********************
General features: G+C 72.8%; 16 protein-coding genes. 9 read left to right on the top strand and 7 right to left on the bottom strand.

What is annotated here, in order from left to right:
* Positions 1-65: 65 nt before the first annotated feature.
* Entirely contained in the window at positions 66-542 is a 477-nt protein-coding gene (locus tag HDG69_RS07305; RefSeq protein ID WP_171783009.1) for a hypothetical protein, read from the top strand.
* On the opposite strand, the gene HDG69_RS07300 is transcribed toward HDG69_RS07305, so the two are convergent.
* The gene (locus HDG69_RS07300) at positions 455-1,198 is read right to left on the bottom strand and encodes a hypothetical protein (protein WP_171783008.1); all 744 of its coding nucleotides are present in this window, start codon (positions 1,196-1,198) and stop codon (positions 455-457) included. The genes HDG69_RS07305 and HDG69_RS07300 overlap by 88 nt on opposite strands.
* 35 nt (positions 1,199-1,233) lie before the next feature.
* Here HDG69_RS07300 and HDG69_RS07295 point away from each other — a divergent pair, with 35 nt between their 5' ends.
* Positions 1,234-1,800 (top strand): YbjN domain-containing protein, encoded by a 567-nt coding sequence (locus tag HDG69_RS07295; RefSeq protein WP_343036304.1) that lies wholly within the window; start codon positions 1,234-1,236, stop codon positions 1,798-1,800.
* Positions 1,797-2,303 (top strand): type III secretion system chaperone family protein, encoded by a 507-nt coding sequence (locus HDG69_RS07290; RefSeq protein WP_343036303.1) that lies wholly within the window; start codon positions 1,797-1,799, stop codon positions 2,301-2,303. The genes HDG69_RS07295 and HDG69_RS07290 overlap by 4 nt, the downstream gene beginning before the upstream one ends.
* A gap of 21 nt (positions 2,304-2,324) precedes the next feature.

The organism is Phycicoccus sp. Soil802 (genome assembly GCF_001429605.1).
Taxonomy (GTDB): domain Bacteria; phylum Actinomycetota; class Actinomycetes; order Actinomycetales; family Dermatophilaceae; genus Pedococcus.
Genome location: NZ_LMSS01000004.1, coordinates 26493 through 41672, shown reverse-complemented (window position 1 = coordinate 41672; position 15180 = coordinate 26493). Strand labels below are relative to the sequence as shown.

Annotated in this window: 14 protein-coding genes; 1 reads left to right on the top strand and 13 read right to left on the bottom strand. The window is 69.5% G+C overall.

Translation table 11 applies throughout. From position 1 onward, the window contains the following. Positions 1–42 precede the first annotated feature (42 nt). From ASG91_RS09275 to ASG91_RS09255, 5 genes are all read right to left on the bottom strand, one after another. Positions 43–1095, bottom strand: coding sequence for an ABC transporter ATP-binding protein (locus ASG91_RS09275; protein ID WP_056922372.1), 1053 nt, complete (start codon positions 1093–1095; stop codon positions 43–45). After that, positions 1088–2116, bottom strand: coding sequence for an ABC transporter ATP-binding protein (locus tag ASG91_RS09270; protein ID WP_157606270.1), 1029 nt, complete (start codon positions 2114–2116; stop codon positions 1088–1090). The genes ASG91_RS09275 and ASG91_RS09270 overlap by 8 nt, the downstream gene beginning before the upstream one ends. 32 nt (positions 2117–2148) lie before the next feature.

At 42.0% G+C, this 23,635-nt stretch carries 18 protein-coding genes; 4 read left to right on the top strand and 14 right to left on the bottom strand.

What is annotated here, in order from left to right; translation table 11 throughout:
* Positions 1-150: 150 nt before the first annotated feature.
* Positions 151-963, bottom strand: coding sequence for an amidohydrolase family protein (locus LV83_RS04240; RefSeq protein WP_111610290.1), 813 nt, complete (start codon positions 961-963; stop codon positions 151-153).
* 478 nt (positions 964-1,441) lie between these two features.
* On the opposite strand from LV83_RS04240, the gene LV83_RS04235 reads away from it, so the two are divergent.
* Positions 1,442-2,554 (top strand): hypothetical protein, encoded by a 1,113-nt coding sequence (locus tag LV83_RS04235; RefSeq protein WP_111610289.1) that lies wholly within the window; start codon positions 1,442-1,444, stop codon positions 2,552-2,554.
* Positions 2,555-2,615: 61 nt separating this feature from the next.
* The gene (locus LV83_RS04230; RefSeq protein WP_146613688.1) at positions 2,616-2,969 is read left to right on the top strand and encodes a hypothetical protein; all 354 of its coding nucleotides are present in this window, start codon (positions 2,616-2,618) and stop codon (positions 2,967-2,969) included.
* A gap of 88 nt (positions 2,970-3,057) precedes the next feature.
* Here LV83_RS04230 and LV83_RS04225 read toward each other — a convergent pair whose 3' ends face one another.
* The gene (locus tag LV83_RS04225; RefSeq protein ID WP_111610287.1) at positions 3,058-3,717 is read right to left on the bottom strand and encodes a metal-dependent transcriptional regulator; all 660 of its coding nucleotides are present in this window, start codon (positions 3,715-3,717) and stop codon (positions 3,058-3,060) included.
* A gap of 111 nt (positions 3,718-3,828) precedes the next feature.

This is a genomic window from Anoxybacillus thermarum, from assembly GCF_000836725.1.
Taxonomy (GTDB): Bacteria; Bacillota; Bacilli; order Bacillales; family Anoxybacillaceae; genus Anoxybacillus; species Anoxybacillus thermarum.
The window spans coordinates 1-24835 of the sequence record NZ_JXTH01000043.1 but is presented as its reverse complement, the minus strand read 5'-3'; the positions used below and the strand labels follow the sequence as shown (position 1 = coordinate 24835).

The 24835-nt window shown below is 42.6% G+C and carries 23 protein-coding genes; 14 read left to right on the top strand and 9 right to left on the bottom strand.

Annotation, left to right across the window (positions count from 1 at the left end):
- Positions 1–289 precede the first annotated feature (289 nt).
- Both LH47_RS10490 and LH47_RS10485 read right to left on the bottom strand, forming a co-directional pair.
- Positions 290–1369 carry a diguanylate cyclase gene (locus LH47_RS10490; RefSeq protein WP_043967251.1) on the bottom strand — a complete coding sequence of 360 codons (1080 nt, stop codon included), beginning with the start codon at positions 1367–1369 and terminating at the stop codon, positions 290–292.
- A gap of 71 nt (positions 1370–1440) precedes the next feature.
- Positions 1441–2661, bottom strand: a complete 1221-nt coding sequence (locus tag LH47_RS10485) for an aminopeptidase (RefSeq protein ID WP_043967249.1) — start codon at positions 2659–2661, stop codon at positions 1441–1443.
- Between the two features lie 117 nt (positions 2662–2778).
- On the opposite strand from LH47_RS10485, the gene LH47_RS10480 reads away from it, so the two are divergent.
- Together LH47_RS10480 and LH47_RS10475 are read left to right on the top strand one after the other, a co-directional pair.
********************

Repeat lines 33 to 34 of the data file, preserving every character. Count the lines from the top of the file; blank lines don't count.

The 24835-nt window shown below is 42.6% G+C and carries 23 protein-coding genes; 14 read left to right on the top strand and 9 right to left on the bottom strand.

Annotation, left to right across the window (positions count from 1 at the left end):